Even before the start of this year's Game Developers Conference, Valve has decided to announce two important innovations on Steam. The first is the launch of the early beta of Steam Link Anywhere, while the second is a nice little present for developers who can now use Steam Networking Sockets APIs, the infrastructure and network technology behind such titles as CS:GO or Dota 2.
Streaming on your own
Steam Link Anywhere is an expansion to the Steam Link technology, which is designed to enable players to connect to their computer and play games from anywhere (until now it was only possible via the local network). The new option will be available for owners of Steam Link devices, as well as users of applications on Android and Raspberry Pi platforms. There is only one but - in order to test the new service, it is necessary to use the beta version of the software. This applies both to client applications and the Steam client itself, where you have to join the beta-tests program.
In practice, it should look like this: on the main Steam Link screen, where a list of locally available devices is displayed, there will also be the option to choose "other computer", after selecting which you will need to follow the instructions; after a few moments the connection should be up and running. Valve does not explain exactly what the new service will require in terms of Internet connectivity, but states that the user's computer will need "high upload speeds" and the Steam Link device will require a "robust connection".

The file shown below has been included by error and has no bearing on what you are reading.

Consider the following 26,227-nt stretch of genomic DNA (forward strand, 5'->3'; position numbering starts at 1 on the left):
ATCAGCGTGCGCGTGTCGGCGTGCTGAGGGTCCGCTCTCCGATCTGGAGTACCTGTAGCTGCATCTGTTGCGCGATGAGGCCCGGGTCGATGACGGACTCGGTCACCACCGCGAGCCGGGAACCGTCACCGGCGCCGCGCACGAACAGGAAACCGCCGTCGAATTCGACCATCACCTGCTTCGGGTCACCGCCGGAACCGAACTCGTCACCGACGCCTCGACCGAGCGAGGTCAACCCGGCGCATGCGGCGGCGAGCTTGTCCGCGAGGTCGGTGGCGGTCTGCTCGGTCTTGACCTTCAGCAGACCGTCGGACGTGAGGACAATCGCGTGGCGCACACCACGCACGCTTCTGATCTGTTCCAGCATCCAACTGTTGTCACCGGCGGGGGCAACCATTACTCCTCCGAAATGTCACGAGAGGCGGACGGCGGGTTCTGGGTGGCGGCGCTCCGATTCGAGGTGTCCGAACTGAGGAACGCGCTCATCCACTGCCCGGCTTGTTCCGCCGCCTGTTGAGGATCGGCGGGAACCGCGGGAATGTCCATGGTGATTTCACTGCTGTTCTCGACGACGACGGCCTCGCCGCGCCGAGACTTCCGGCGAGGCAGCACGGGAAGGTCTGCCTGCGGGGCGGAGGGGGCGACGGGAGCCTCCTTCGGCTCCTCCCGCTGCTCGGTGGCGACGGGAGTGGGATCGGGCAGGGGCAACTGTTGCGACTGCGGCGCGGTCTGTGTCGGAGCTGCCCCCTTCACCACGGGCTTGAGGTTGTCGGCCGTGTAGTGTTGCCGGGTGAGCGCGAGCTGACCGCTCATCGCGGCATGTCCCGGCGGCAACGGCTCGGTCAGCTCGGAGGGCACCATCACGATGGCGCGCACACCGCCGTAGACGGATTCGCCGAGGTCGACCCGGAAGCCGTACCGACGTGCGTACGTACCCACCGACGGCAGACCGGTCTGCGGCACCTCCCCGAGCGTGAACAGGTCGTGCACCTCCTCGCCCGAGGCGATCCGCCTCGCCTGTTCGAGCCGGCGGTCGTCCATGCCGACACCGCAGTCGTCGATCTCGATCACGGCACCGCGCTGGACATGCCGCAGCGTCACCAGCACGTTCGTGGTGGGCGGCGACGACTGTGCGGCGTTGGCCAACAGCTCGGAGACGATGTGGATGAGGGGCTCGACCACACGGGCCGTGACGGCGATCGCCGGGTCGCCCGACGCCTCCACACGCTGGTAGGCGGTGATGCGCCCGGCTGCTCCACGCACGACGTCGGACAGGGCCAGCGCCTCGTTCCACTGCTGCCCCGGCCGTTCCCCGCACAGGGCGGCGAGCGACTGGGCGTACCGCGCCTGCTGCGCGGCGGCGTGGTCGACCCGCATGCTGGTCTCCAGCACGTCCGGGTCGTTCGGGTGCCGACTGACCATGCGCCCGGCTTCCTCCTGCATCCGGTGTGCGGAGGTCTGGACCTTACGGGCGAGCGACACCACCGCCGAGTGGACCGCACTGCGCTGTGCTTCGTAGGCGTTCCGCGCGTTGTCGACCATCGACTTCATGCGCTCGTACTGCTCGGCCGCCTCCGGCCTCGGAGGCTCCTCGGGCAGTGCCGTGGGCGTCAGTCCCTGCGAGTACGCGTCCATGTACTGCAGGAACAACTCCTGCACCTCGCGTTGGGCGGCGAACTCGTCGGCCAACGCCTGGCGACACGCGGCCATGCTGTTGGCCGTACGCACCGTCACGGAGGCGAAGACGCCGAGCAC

Steam Link Anywhere has to deal with the same problems as other streaming service providers, because streaming good quality video and audio in real time requires a fast and stable connection. However, if Valve manages to optimize its service and it does not require connections unavailable to the vast majority of users around the world, we can expect a quite interesting and generally cost-free solution.
Gift for developers
The second of the novelties presented by Valve is not so spectacular for the common users and is addressed primarily to game developers. Given that competition, namely the Epic Games Store, is growing in strength, Steam Networking Sockets APIs can be seen as an incentive for developers who will now be able to use Valve's network of servers for free to handle the online aspects of their productions. This solution is to be fast and secure, and, by releasing a large part of the code, may enable developers to create multiplayer modes and other network services much easier. Valve is going to tell more about the various novelties introduced on the platform during the panel discussion at Game Developers Conference on March 21.